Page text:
"Humans are designed to react to stress. All sorts of circuits and functions in our brains interact to get us to slam on the brakes, or duck, or hide, all in an effort to keep us safe. “We don’t wait until the lion is eating us; at the first sign of the lion, we run the hell away,” Gunnar explains. But when a child lives with abuse, neglect, or is witness to violence, he or she is primed for that fight or flight all the time. The burden of that stress, what Bruce McEwan calls “allostatic load,” can damage small, developing brains and bodies.
The presence of one loving, consistent adult that can buffer the worst effects of stress and adversity for children...But it’s hard to be attentive and responsive to a child’s stress when you are worried about being evicted and where your next meal is coming from.
Approximately one in 42 school-aged children in Minnesota and one in 59 nationally has a diagnosis of ASD. Children who have older siblings with autism are at an even higher risk of developing the condition. Using current methods, ASD is difficult to diagnose early, as behavioral signs, like social communication deficits or restricted and repetitive behaviors, aren’t usually observable until at least age two. The average age of diagnosis is about five years old in Minnesota and about four years old nationally, meaning children typically don’t receive interventions until later in their development, after the brain becomes less plastic or malleable.
“Do experiences with nature—from wilderness backpacking to plants in a preschool, to a wetland lesson on frogs—promote learning? Until recently, claims outstripped evidence on this question. But the field has matured, not only substantiating previously unwarranted claims but deepening our understanding of the cause-and-effect relationship between nature and learning. Hundreds of studies now bear on this question, and converging evidence strongly suggests that experiences of nature boost academic learning, personal development, and environmental stewardship." Psychology Today, Medium
“It’s very well documented that children in foster care often do not receive routine medical care, and about 50 percent have undiagnosed or undertreated chronic health conditions,” Eckerle says. “It’s an enormous need.”
That’s where the Adoption Medicine Clinic can help. It offers adopted and fostered children comprehensive health evaluations, which involve not only medical assessments but also screenings by experts in child psychology, occupational therapy, physical therapy, and child life, as well as genetics and neuropsychology when warranted.
“Having all of those services available to an adopted or fostered child to get a comprehensive assessment is fairly rare in the country,” Eckerle says...“I only had the chance to do what I’ve done because I have a family and I was adopted,” Eckerle says. “When I see kids who are in the foster care system, in orphanage care, or adopted, I know they all have the chance to do well with the right tools.”
On any given day, more than 437,000 children are living in the U.S. foster care system. The AMC opened 33 years ago to help fill that need, and be a resource and advocate for children who are adopted, in foster-care and those remaining in institutional care around the world. While based in Minnesota, the clinic has worked with families from all over the world providing pre-adoption consultations, medical reviews, travel counseling, and comprehensive post-adoption care. Since its inception, providers have completed over 30,000 pre-adoption reviews for children in over 40 countries.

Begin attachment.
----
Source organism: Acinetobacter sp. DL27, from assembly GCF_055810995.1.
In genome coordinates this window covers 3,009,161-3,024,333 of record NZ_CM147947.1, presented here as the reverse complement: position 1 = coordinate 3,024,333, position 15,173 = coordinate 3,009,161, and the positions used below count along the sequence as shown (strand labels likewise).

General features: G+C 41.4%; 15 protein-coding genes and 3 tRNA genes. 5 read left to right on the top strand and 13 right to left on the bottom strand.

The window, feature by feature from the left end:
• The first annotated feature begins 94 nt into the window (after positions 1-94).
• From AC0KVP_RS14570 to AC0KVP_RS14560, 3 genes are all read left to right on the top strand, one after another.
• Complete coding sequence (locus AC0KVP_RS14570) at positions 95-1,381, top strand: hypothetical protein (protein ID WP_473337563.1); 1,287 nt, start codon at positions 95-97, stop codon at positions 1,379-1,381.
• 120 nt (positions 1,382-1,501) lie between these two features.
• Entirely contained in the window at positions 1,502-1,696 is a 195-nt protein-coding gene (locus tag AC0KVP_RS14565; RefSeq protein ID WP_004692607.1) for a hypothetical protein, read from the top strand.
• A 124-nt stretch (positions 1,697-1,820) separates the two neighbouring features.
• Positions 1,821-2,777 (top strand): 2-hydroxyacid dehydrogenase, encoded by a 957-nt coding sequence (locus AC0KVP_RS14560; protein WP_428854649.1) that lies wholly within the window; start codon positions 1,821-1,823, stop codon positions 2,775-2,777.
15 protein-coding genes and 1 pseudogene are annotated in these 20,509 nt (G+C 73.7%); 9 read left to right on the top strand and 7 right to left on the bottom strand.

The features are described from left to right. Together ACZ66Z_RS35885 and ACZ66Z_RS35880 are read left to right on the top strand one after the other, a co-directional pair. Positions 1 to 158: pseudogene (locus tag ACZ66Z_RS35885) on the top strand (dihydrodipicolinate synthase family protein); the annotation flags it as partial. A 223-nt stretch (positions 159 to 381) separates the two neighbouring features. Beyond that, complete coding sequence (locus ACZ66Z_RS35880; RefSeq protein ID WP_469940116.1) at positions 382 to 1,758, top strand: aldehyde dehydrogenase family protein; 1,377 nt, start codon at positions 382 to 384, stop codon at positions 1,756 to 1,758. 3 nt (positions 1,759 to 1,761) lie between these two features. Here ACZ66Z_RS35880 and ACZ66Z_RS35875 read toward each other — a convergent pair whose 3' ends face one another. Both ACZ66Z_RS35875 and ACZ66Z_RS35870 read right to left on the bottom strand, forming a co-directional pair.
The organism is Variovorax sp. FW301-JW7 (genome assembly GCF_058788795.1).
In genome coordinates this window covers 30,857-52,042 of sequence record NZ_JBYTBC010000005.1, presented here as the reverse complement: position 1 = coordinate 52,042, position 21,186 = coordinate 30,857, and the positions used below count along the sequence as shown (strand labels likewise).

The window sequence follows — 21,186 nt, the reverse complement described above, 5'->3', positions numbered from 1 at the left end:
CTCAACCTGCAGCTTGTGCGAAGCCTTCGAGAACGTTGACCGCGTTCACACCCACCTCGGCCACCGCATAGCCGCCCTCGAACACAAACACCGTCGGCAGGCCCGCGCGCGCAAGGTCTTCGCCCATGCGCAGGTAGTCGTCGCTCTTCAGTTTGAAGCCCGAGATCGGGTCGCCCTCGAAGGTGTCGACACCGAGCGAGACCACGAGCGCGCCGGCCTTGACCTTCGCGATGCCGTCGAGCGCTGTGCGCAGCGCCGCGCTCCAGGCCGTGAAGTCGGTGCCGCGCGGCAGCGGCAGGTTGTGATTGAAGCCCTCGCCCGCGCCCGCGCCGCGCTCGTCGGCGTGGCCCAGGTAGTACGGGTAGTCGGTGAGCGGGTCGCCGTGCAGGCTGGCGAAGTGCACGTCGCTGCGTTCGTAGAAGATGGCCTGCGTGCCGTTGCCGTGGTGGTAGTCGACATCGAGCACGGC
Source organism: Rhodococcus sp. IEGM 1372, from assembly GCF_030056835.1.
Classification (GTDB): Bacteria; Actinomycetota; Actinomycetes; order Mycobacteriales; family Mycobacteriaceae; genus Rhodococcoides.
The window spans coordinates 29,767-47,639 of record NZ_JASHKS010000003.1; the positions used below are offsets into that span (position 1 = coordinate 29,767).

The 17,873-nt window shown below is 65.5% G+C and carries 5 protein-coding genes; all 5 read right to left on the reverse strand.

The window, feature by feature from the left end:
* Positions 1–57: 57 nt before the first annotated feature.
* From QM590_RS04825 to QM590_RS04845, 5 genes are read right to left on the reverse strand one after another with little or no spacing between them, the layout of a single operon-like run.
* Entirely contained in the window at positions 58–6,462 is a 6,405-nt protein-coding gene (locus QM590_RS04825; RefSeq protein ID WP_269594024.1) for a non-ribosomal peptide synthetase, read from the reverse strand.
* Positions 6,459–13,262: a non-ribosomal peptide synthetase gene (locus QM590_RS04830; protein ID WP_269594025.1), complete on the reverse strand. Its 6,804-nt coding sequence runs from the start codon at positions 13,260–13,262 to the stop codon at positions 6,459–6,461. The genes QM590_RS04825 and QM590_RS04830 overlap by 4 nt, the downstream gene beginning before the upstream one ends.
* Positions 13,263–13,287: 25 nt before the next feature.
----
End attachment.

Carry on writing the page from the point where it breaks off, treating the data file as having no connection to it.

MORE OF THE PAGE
“Understanding their needs is the key to create loving and healthy families,” said Eckerle. “We want to heal children. Repair their bodies, repair their minds and remind them that whatever their early circumstances, that they are loved and they are wanted.”
Answers to [a number of] questions may emerge as more researchers study autism and OCD together. Just 10 years ago, virtually no one did that, says Suma Jacob, associate professor of psychiatry at the University of Minnesota in Minneapolis. When she told people she was interested in researching both conditions, “top advisers in the field said you have to pick one,” she says. That’s changing, in part because researchers have come to appreciate how many people have both conditions.
Jacob and her colleagues are tracking the appearance of repetitive behaviors—which could be linked to autism or OCD—by age 3 in thousands of children. “From the brain perspective, these [conditions] are all related,” she says.
Reflection Sciences, a tech start-up created in 2014 by Institute of Child Development professors Stephanie Carlson and Phil Zelazo, recently announced a partnership with Edmentum, a global leader in online teaching and learning programs. This partnership brings together Reflection Sciences’ extensive expertise in executive functioning research and assessment with Edmentum’s long history in digital curriculum, assessments, and education consulting.
“With our strong focus on early childhood and non-profits, we were missing the chance to impact the K-12 community,” Carlson said. “Edmentum is a long-standing leader in this market and we are delighted to be complementing their academic tools with the MEFS.”
The study demonstrates the role of school-based interventions to help kids after disaster, Masten says. “I think that schools need to recognize the importance of their role, not just in an immediate crisis, but over the long term, both in supporting learning and building a capacity for resilience,” she says.
Ann Masten, who studies resilience at the Institute for Child Development at the University of Minnesota, says she’d be hopeful. “I’m optimistic that there will be a long term positive picture,” she says. “Nonetheless, it’s important to document that there could be continuing delayed concerns.”